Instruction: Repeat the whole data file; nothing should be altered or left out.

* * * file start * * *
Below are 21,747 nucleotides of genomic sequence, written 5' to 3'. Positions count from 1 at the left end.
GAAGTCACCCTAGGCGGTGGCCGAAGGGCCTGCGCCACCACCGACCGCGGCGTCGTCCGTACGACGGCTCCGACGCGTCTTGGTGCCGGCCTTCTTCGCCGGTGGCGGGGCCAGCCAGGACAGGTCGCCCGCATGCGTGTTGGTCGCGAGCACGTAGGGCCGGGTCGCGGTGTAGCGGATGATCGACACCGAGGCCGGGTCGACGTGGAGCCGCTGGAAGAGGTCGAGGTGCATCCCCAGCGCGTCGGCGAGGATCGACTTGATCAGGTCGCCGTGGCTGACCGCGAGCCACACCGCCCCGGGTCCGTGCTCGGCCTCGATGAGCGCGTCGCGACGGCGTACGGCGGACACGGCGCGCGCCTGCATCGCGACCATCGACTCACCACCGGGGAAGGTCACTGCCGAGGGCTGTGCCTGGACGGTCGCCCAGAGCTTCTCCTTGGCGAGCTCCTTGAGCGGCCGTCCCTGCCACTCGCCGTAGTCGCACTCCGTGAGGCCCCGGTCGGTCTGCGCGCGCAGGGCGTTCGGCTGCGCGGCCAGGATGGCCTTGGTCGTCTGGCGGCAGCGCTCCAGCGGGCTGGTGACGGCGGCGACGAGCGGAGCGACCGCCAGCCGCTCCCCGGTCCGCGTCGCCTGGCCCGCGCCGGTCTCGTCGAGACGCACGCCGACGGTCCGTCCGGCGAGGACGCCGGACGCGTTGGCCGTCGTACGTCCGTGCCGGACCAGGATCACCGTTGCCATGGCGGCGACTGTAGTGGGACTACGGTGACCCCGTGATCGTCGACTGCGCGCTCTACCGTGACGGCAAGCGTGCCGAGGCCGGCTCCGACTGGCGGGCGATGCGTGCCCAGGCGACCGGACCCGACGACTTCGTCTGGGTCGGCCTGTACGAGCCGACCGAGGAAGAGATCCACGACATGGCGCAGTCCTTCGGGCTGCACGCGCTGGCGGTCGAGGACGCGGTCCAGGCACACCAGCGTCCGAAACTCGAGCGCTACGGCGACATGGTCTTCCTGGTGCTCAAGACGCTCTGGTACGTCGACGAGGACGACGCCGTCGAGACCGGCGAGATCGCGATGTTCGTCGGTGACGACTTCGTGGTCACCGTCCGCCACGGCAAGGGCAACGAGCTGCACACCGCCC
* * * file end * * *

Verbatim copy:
Below are 21,747 nucleotides of genomic sequence, written 5' to 3'. Positions count from 1 at the left end.
GAAGTCACCCTAGGCGGTGGCCGAAGGGCCTGCGCCACCACCGACCGCGGCGTCGTCCGTACGACGGCTCCGACGCGTCTTGGTGCCGGCCTTCTTCGCCGGTGGCGGGGCCAGCCAGGACAGGTCGCCCGCATGCGTGTTGGTCGCGAGCACGTAGGGCCGGGTCGCGGTGTAGCGGATGATCGACACCGAGGCCGGGTCGACGTGGAGCCGCTGGAAGAGGTCGAGGTGCATCCCCAGCGCGTCGGCGAGGATCGACTTGATCAGGTCGCCGTGGCTGACCGCGAGCCACACCGCCCCGGGTCCGTGCTCGGCCTCGATGAGCGCGTCGCGACGGCGTACGGCGGACACGGCGCGCGCCTGCATCGCGACCATCGACTCACCACCGGGGAAGGTCACTGCCGAGGGCTGTGCCTGGACGGTCGCCCAGAGCTTCTCCTTGGCGAGCTCCTTGAGCGGCCGTCCCTGCCACTCGCCGTAGTCGCACTCCGTGAGGCCCCGGTCGGTCTGCGCGCGCAGGGCGTTCGGCTGCGCGGCCAGGATGGCCTTGGTCGTCTGGCGGCAGCGCTCCAGCGGGCTGGTGACGGCGGCGACGAGCGGAGCGACCGCCAGCCGCTCCCCGGTCCGCGTCGCCTGGCCCGCGCCGGTCTCGTCGAGACGCACGCCGACGGTCCGTCCGGCGAGGACGCCGGACGCGTTGGCCGTCGTACGTCCGTGCCGGACCAGGATCACCGTTGCCATGGCGGCGACTGTAGTGGGACTACGGTGACCCCGTGATCGTCGACTGCGCGCTCTACCGTGACGGCAAGCGTGCCGAGGCCGGCTCCGACTGGCGGGCGATGCGTGCCCAGGCGACCGGACCCGACGACTTCGTCTGGGTCGGCCTGTACGAGCCGACCGAGGAAGAGATCCACGACATGGCGCAGTCCTTCGGGCTGCACGCGCTGGCGGTCGAGGACGCGGTCCAGGCACACCAGCGTCCGAAACTCGAGCGCTACGGCGACATGGTCTTCCTGGTGCTCAAGACGCTCTGGTACGTCGACGAGGACGACGCCGTCGAGACCGGCGAGATCGCGATGTTCGTCGGTGACGACTTCGTGGTCACCGTCCGCCACGGCAAGGGCAACGAGCTGCACACCGCCC